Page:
In this same conversation the notion of unconscious community arises. At the time I thought about the relation people far removed from each other can have through the same object produced in series. By acquiring and integrating it into their experience of the world, for example. The object as a system of relations, one in which we participate without realising it. Shifting this situation to the field of art could we imagine a historiography that is yet to be made: that of works of art in relation to the exhibitions in which they have participated or the types of curating through which they have circulated. To think about the chain of meanings different curators have granted the same work of art and how these are not born from nothing, so much as participate in a community of active thinking, disseminated in a specific moment in history, even though it is a history we ourselves have imposed on the actual objects. Recouping the initial idea of Raimundas Malasauskas, it wouldn’t consist in converting the works of art into curators of an exhibition, so much as into curators of their own biography. To understand them as a system of relations, one in which diverse elements participate that transcend the figure of the artist or the curator, so as to include discourses, affects, institutions, displays, territories, live audiences, and deferred audiences. There would also be the possibility to limit ourselves to one of the elements in this chain and think about the work of art as a concentrated curatorial collectivity, juxtaposed through the material, a collectivity that works conjointly thanks to its interest in the same object over the length of time.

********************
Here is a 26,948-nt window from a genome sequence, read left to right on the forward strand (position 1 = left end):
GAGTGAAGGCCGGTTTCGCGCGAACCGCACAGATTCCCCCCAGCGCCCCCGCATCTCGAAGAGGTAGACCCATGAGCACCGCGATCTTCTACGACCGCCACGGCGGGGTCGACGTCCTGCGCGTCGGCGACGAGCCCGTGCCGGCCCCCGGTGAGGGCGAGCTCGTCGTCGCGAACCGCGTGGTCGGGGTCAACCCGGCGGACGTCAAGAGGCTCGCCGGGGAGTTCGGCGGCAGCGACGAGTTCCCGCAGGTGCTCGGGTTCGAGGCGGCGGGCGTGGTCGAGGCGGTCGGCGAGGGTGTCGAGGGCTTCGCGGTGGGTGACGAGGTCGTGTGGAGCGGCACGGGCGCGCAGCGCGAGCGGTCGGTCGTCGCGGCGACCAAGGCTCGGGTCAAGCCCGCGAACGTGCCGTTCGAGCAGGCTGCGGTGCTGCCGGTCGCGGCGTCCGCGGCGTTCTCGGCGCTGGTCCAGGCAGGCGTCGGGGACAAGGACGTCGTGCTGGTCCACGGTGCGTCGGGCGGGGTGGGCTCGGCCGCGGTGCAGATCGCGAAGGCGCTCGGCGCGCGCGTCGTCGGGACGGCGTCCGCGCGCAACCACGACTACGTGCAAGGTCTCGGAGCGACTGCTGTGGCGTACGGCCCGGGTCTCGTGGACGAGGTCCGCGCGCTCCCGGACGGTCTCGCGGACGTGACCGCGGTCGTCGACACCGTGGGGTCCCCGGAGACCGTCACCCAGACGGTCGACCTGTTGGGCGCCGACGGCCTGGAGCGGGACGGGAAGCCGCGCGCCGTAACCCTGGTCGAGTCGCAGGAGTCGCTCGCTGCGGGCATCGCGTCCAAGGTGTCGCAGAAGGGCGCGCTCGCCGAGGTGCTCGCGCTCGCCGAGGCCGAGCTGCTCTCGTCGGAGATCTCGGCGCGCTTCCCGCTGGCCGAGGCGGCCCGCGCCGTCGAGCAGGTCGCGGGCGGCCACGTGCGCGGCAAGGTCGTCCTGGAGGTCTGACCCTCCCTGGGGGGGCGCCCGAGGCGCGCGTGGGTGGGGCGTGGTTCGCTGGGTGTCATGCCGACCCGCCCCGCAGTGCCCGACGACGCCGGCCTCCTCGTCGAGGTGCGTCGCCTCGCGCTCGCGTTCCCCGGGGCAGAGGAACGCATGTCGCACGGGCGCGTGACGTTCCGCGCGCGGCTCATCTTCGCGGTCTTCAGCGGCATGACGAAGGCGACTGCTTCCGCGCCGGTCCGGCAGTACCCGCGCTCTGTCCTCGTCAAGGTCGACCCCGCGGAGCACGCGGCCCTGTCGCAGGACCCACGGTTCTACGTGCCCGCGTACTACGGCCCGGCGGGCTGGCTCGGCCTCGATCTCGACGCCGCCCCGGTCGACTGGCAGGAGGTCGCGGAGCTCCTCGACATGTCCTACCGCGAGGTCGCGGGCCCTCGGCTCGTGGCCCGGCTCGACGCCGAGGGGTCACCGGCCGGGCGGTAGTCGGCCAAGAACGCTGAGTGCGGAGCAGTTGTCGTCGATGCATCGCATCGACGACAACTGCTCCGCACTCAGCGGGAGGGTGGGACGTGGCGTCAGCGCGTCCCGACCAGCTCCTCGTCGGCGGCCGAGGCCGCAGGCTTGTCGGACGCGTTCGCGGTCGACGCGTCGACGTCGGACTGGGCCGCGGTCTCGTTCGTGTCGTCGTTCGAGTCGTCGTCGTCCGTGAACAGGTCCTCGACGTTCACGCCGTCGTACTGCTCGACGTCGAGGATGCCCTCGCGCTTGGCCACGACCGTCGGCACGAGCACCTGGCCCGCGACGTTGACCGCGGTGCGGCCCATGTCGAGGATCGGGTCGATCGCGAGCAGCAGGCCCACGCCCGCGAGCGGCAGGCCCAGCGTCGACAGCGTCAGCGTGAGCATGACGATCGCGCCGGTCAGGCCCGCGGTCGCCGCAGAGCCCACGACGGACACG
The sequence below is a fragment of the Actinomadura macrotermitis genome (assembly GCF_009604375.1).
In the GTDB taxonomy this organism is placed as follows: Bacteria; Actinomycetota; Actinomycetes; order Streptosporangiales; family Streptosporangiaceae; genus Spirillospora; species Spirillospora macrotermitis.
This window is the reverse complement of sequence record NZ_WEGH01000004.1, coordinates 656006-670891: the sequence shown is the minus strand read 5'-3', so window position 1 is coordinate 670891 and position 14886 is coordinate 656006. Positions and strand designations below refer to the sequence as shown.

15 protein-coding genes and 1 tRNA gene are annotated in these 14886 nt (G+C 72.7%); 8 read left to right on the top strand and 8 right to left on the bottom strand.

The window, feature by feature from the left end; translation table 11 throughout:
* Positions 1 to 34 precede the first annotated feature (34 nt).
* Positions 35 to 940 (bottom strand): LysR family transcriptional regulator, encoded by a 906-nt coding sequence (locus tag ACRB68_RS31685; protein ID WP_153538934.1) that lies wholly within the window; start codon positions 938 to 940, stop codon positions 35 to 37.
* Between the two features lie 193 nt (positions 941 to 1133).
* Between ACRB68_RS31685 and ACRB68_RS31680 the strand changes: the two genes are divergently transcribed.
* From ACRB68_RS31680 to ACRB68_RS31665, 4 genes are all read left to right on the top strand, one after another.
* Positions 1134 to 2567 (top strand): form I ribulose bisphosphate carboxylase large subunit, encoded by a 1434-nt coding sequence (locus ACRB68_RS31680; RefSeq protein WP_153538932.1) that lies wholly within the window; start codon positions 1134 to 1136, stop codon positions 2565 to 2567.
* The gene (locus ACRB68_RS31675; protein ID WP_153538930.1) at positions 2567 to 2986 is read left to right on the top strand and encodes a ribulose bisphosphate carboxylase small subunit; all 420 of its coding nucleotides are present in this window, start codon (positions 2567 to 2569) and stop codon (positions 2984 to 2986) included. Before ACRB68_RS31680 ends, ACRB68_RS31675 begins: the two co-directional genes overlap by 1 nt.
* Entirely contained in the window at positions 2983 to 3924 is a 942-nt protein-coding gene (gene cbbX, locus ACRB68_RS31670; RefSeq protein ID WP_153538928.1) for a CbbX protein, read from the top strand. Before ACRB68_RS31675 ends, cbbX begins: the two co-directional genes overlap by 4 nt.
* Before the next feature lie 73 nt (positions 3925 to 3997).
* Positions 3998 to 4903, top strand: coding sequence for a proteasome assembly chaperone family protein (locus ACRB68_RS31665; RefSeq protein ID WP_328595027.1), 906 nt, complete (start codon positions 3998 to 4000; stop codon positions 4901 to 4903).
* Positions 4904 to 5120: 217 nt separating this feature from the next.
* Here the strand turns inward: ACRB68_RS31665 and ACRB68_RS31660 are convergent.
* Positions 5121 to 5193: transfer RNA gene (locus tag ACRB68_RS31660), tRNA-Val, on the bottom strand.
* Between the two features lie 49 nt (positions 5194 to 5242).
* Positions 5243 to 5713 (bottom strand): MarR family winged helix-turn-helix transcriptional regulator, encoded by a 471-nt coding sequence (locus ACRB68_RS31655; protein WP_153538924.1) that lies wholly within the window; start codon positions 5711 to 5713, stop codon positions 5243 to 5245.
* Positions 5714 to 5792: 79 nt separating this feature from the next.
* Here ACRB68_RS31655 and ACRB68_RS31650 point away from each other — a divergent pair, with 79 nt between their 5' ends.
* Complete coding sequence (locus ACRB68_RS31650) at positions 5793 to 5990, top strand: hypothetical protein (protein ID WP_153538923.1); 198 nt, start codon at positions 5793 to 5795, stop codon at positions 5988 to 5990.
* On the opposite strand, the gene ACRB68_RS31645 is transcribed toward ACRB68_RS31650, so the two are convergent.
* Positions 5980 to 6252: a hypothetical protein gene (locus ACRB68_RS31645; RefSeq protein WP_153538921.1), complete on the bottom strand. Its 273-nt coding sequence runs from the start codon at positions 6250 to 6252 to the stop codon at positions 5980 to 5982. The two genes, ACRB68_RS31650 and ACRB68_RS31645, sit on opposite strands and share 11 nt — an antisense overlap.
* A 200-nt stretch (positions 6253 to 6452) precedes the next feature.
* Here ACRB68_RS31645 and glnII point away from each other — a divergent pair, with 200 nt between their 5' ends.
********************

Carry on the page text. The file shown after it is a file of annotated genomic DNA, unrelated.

Media Partners:

"A desk is a dangerous place from which to watch the world" (John Le Carré)